This is archived content; for historical reference only.
Information systems in large health care organizations and social service agencies typically are laden with redundant, uncoordinated, and incorrect data. As a result, consumers must repeatedly provide personal information that staff re-enter into one database, only to find that conflicting information exists in another. Untangling these information snarls are time-consuming and expensive for organizations, and frustrating for consumers.
Service-oriented architecture (SOA) is an approach to integrating software systems to increase efficiency and reduce redundancy and errors. It rests on the notion that common data resources can be systematically shared and reused throughout the enterprise.
SOA has three components that are defined by the organization:
- A collection of services: processes and data that are frequently used across the enterprise
- A matching collection of schemas: formats for sharing the information
- A matching collection of policies: the rules that govern how the information is shared and used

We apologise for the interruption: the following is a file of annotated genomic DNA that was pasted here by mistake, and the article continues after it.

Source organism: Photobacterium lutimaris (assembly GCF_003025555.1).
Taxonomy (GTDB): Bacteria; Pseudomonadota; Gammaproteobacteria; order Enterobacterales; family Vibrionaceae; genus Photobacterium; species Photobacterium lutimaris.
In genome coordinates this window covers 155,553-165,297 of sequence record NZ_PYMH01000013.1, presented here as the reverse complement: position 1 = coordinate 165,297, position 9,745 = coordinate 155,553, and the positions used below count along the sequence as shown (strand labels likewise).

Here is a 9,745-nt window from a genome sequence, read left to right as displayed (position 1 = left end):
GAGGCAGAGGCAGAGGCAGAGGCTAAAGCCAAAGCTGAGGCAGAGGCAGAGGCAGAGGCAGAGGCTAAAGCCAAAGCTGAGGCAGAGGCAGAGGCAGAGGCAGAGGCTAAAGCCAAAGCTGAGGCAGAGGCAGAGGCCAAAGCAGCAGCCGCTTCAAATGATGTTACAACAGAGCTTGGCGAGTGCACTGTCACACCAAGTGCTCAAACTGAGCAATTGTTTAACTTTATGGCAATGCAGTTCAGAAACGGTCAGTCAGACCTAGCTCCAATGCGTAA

This issue brief describes how SOA works and how it might be applied to health care organizations and social service agencies, which have been slow to tap into this approach to system integration. The SOA architecture of Amazon.com is used to illustrate ways that retail industries eliminate redundancy in providing seamless service to customers.
Rather than recreating whole systems, the SOA approach is incremental. According to authors Eric Brown and Larry Fulton of Forrester Consulting, SOA “steers enterprises to think in terms of small blocks that can be assembled to solve problems, then reassembled to meet changing needs.”
The complete issue brief is available under Document Downloads.